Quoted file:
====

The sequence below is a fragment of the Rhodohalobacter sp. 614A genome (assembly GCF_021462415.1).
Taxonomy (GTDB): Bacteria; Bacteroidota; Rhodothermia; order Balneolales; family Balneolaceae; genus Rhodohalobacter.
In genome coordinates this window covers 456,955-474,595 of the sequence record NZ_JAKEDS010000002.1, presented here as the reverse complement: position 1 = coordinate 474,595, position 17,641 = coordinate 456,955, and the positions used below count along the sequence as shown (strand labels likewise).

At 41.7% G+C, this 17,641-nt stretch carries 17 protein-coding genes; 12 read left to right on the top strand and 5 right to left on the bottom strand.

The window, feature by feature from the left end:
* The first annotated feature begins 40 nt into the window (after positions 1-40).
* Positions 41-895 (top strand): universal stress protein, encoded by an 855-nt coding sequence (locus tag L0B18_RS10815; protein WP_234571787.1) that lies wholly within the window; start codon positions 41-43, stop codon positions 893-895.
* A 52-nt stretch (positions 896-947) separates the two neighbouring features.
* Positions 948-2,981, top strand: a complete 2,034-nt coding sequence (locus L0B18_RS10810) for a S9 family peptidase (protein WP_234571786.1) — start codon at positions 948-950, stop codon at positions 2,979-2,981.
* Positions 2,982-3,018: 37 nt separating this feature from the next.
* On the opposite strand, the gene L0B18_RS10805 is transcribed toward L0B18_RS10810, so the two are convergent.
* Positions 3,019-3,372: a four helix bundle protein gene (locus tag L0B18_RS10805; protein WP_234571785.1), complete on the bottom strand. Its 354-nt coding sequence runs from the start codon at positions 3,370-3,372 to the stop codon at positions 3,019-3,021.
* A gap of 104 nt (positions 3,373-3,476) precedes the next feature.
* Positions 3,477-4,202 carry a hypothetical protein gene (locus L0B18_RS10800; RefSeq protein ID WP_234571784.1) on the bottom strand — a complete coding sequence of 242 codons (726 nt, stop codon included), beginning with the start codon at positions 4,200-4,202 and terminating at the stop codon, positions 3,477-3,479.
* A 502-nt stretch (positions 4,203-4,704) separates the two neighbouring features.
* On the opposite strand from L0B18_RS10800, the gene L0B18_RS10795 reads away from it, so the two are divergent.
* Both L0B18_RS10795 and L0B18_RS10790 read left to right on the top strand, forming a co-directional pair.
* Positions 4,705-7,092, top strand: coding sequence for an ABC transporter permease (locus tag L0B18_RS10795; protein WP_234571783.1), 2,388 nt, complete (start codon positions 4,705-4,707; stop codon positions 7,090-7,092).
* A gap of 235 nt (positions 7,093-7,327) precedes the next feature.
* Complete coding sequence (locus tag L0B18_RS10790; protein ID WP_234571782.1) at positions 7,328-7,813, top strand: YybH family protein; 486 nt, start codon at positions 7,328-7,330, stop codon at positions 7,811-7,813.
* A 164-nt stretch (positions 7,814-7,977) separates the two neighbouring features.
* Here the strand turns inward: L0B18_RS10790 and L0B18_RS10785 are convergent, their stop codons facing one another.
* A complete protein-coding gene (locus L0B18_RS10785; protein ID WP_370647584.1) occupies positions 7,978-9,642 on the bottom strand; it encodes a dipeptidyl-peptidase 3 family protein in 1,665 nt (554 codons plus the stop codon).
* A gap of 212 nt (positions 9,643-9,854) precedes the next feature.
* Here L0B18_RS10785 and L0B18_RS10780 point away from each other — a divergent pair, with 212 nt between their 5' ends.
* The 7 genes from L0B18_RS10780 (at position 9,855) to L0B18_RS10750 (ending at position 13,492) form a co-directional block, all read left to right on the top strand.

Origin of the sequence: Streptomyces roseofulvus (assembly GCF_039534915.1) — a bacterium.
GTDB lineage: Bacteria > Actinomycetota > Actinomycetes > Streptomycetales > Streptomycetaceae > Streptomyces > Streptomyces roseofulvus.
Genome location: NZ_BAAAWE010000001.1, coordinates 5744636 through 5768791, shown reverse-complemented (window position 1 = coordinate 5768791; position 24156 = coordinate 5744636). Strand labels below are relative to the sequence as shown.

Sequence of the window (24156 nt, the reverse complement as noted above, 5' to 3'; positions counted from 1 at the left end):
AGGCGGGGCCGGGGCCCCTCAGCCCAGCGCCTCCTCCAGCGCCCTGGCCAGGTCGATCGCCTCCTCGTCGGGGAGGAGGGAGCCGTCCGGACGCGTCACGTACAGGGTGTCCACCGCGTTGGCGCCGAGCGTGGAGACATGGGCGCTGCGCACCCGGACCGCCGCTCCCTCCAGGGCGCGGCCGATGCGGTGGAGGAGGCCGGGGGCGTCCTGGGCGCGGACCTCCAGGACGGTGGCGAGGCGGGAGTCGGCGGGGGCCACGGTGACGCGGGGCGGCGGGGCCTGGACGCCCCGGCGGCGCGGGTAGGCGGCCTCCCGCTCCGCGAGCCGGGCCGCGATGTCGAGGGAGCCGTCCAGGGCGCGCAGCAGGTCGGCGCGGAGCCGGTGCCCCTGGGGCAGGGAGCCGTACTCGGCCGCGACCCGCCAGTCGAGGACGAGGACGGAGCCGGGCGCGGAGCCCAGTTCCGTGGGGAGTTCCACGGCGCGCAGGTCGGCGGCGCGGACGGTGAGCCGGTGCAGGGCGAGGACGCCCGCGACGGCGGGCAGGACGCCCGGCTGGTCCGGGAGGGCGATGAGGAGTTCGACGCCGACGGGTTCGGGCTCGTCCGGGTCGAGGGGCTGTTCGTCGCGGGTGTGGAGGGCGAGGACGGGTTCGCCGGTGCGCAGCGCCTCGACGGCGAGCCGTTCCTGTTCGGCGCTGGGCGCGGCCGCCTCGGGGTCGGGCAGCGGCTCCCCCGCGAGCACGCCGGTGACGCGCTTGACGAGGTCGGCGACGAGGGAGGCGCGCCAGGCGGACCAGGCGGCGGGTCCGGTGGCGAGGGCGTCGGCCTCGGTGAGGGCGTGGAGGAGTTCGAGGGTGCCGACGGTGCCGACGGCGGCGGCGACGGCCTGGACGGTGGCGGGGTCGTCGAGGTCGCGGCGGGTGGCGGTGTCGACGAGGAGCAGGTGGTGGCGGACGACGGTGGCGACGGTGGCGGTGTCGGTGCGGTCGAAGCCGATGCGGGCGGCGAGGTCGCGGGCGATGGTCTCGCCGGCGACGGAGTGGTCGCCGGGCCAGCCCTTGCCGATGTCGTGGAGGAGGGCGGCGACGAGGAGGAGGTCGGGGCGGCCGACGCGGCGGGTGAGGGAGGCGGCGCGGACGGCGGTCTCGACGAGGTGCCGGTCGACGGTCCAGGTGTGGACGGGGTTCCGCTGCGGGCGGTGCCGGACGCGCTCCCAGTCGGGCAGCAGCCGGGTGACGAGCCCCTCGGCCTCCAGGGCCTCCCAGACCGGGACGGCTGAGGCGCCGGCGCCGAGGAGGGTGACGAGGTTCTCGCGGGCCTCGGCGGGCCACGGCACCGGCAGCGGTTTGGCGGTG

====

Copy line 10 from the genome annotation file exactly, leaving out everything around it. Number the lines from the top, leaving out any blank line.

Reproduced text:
* Positions 2,982-3,018: 37 nt separating this feature from the next.